Twenty-seven percent of people under 65 have a pre-existing condition that would make them uninsurable without the Affordable Care Act (the ACA, or “ObamaCare”) and they’ve been talking about it using the hashtag the27percent.
Not sure if you are one of those people? The Kaiser Family Foundation just released a partial list of conditions that used to make people uninsurable in the private individual market. They included cancer, diabetes, epilepsy, multiple sclerosis, paralysis, Parkinson’s disease, pregnancy, and sleep apnea.
The situation for people with pre-existing conditions was one of the most serious barriers in our pre-ACA health care system and was a major reason we needed health reform. New York had a state law before the ACA that prevented the most serious consequences, and that law will likely take effect again if the ACA is repealed. So New Yorkers don’t have to fear outright denials of coverage. However, our law allowed a year-long waiting period in which insurance companies could exclude coverage for any treatment related to pre-existing conditions. That means that if you had something like diabetes or even cancer, you would have to pay for that care on your own for an entire year, even when you had insurance.
There’s another problem with reverting back to our state law – it ended up undermining our individual market because it was not coupled with an individual mandate or other incentives for healthy people to buy insurance, such as premium subsidies and tax credits. It costs insurance companies more money to cover people with pre-existing conditions. They need something like the mandate or premium assistance to encourage enough healthy customers into their market.
Some of the people who are most opposed to the ACA have said that they’d like to keep the pre-existing condition protection as is and just remove some parts of the law. The parts slated for immediate repeal include the individual mandate and the subsidies that help people pay their premiums based on income. In New York, we know that won’t work.
So read people’s stories, and consider sharing yours. And don’t accept simplistic assurances on the pre-existing conditions issue. ACA-opponents have promised to immediately repeal the mandate and funding for things like premium subsidies that make the pre-existing condition protection feasible. Opponents have had years to come up with a strategy to address this issue that is different from the ACA, avoids major disruptions to the market, and does not place unfair burdens on people experiencing health problems. It’s past time for them to reveal some details.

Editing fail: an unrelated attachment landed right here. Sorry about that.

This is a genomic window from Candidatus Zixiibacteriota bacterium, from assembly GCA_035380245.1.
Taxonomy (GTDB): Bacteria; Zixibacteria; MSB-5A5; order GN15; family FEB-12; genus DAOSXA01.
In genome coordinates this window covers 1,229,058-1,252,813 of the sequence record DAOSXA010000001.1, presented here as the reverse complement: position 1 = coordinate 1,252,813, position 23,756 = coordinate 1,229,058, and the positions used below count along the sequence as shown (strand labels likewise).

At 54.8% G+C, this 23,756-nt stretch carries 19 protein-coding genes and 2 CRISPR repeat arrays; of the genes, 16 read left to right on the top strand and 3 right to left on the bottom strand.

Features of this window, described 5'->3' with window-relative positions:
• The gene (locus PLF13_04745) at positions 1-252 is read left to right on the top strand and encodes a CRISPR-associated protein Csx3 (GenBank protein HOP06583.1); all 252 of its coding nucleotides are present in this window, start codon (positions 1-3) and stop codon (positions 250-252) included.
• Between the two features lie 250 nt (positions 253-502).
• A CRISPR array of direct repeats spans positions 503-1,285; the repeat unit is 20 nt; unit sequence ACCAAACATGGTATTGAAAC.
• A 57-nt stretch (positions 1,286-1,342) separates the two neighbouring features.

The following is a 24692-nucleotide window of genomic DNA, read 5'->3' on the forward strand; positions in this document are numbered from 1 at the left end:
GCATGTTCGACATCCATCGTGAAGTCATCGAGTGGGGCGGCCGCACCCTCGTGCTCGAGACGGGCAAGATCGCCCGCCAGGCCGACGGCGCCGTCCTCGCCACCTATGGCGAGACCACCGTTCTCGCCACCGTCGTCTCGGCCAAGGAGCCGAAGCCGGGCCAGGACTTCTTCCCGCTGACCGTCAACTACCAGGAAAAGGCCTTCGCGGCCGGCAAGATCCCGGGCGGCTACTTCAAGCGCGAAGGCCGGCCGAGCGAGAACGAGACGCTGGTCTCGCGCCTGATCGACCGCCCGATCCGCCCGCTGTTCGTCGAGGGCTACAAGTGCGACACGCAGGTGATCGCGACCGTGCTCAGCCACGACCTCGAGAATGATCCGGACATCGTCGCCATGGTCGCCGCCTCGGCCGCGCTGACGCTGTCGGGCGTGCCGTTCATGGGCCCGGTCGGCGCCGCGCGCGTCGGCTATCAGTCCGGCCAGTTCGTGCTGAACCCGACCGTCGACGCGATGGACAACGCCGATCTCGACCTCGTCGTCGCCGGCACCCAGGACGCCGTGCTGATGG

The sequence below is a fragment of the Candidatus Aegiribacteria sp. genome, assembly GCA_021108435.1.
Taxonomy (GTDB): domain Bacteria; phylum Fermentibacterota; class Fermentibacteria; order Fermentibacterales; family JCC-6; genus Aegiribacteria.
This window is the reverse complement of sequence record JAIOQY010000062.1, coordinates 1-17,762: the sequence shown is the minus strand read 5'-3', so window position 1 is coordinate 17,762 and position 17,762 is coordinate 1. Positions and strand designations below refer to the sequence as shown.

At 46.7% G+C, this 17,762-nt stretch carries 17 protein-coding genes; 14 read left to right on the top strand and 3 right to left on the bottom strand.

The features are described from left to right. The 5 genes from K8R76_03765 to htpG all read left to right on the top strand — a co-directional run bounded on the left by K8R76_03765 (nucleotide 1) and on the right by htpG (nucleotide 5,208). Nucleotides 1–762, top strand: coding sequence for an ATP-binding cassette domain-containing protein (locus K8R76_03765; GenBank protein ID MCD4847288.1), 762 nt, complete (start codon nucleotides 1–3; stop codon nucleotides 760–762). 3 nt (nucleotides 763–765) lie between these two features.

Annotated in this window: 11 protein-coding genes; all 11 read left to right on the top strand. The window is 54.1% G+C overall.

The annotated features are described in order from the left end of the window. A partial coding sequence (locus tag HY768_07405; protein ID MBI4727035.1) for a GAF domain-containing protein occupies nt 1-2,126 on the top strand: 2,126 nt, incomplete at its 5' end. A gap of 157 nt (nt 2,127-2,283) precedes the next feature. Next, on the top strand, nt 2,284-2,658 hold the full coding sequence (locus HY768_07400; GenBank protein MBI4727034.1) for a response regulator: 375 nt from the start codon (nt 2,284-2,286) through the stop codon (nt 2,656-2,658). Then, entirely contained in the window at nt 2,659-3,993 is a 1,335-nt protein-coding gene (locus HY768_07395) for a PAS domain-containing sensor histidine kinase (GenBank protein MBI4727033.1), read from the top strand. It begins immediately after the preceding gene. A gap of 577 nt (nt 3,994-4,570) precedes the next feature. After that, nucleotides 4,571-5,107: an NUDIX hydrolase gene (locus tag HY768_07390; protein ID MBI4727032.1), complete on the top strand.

While Congress was debating and drafting the ACA, HCFANY gathered stories about the hardships experienced by New Yorkers with no coverage at all or coverage that failed when it was most needed. Advocates in other states did the same, and those stories helped educate decision-makers about the need for health care reform.
We need to hear those stories again. HCFANY created a story form to help you tell yours. If you are unsure how the law has affected you, the story form lists some examples. One of the examples is having health insurance, which we know happened for millions of New Yorkers because of the ACA. Maybe you are a childless adult who became eligible for Medicaid for the first time. Maybe you could afford insurance again because you got a tax credit, or you were able to stay on your parents’ insurance for longer.
It is also likely that you have better insurance today than was commonly available before the ACA. Insurance companies are no longer allowed to charge you for check-ups or screenings that help people catch problems early on. They aren’t allowed to exclude pre-natal care or prescriptions, as they commonly did before the ACA. Insurance companies here in New York weren’t allowed to exclude you from purchasing a plan because of pre-existing conditions. But they were allowed to enforce waiting periods where you paid a premium but could not receive needed care for your pre-existing condition.
Tell us what this law has meant to you and your family. Going backwards to the days before the ACA should not be on the table – but it is. The best thing we can do right now is share our honest stories about why we passed the ACA in the first place.